The Frequently Asked

4 April 2008

Eight-hour performance/discussion event. 2007. Curated by Tim Etchells and Adrian Heathfield. Videography by Hugo Glendinning.

An invited international group of 16 artists, writers, curators and thinkers ask each other questions relating to contemporary art, to their own practice and its place in the wider cultural, philosophical and social landscape. The questions range from the experiential to the metaphysical, from the practical to the hypothetical, from the mundane to the absurd. This is no normal talk-session, but instead a rolling marathon lasting eight hours in total, taking the form of a playful and exhausting relay interview, in which participants first ask and then answer a series of questions during a specified time-slot ‘on stage’.

The Frequently Asked aims to accumulate through an evolving sequence of relations and questions, a dynamic picture of the current stakes and states of thinking around aspects of art, performance and cultural practice.

The audience for The Frequently Asked are free to arrive, depart and return at any point.

First presented 24th November 2007. Commissioned by Tanzquartier Vienna.

Participants: Rebecca Schneider, William Pope.L, Bojana Kunst, Alan Read, Alastair MacLennan, Goran Sergej Pristaš, Boyan Manchev, Jonathan Burrows, Joe Kelleher, Irit Rogoff, La Ribot, Emil Hrvatin, Matthew Goulish, Lin Hixson, Tim Etchells, Adrian Heathfield. 

 



 

Outside

2 April 2008

Knowing my interest in computer games, or more precisely my interest in descriptions of them (!) my friend Graham (via boingboing) pointed me to this great text. In it Metafilter user Aeschenkarnos gives the low down on Outside (AKA the real world), as if it were a massively multiplayer game:

…how does Outside actually rate? The physics system is note-perfect (often at the expense of playability), the graphics are beyond comparison, the rendering of objects is absolutely beautiful at any distance, and the player's ability to interact with objects is really limited only by other players' tolerance. The real fundamental problem with the game is that there is nothing to do.

In terms of game play the game sets few, if any, goals: the major one is merely "survive". What goals a player sets, are often astonishingly tedious to actually achieve, and power-ups and gear upgrades, let alone extra weapons, are few and far between. Some players choose accumulation of money, one of the many point systems in the game, as a goal, but distribution of this is often randomized and it can be hard to tell what activities will lead to gaining points in advance, and what the risks will be.

Other players choose to focus on accumulation of personal abilities, the variety of which greatly exceeds the capacity of any individual to accumulate; again, the game requires players to engage in years of grinding to achieve any notable standard with a skill or ability. Players are issued abilities and characteristics largely at random, and it is entirely possible for a player to be nerfed beyond any reasonable expectation of being able to play the game, or to be buffed to the point where anything he or she does is markedly easier. Unfortunately over time, player abilities tend to degrade, unless significant effort is made to keep skills up. This reviewer cannot emphasise this enough: Outside requires a huge time investment to build up player abilities, exceeding any other massively multiplayer game on the market by some three orders of magnitude.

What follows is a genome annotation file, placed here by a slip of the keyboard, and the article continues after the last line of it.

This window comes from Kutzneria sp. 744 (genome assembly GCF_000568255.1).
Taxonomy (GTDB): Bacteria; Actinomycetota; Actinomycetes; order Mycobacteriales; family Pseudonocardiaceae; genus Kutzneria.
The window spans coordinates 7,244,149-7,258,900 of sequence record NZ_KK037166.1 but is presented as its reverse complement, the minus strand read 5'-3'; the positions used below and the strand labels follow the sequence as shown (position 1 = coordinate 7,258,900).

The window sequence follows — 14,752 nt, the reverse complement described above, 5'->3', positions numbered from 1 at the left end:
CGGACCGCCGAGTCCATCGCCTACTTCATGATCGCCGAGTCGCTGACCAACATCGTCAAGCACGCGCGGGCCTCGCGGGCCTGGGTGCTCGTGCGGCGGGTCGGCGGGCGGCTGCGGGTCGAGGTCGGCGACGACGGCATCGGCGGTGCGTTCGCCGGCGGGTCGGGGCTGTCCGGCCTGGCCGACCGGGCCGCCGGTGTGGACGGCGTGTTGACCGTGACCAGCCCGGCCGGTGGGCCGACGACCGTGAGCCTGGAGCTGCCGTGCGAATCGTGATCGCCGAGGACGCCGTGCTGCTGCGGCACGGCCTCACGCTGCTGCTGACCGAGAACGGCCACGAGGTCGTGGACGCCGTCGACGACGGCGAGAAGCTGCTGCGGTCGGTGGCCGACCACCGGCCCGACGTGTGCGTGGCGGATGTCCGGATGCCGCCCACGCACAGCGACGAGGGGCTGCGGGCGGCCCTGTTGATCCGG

You can read the rest of the text, which is very smart and funny. Can't help thinking of my own book The Broken World at this point, since it  takes the form of a walkthrough for an imaginary computer game, and which will be published in July. More of that before too long.

Towers Open Fire

1 April 2008

A Guardian piece here about Tom James and Tom Keeley, who were both involved in the Echo Cities, Venice Architecture Biennale 2006 project that Hugo and I also participated in. Telling the sad story of how Sheffield won't get to keep the iconic cooling towers out near Meadowhall, the Guardian piece also gives a grim view of the current scene in British urban regeneration (rebranding might be a more appropriate term) and public art. Tom and Tom have the analysis down pretty well. I was out that way in the city yesterday. Hard to imagine it with the towers down. They look amazing and it could have been such an amazing site for something.

"There is this assumption that local authorities are inexperienced when it comes to public art," she [Ann Gosse, the city council's director of culture] says. "It's not amateur night here. The council has a track record of producing stunning public art." She cites the newly renovated train station, with its array of complicated steel and stone fountains, and the well-liked Winter Gardens, an oversized wood and glass conservatory in the city centre, as proof that the council is well-placed to guide the process.

But this is exactly the kind of outlook that is the problem, according to Keeley. "Bins and benches might make the city nicer, but they are not public art," he says. "The council just doesn't get it and is not capable of creating something on the scale we want." He predicts: "It will be made of stainless steel, it will be a safe option, and it won't change anyone's perception of Sheffield."

A recent story in the local paper, the Sheffield Star, hints that this is not an unreasonable concern. Richard Caborn MP mooted his vision for the city's work of public art: a giant, stainless steel football. He told the paper: "It's an opportunity to celebrate what Sheffield has given to the world. We have the world's oldest football club and produced the first stainless steel."

James compares the idea to replacing the Angel of the North with a bottle of Newcastle Brown made of coal. "It would be funny if it wasn't so tragic," he says.

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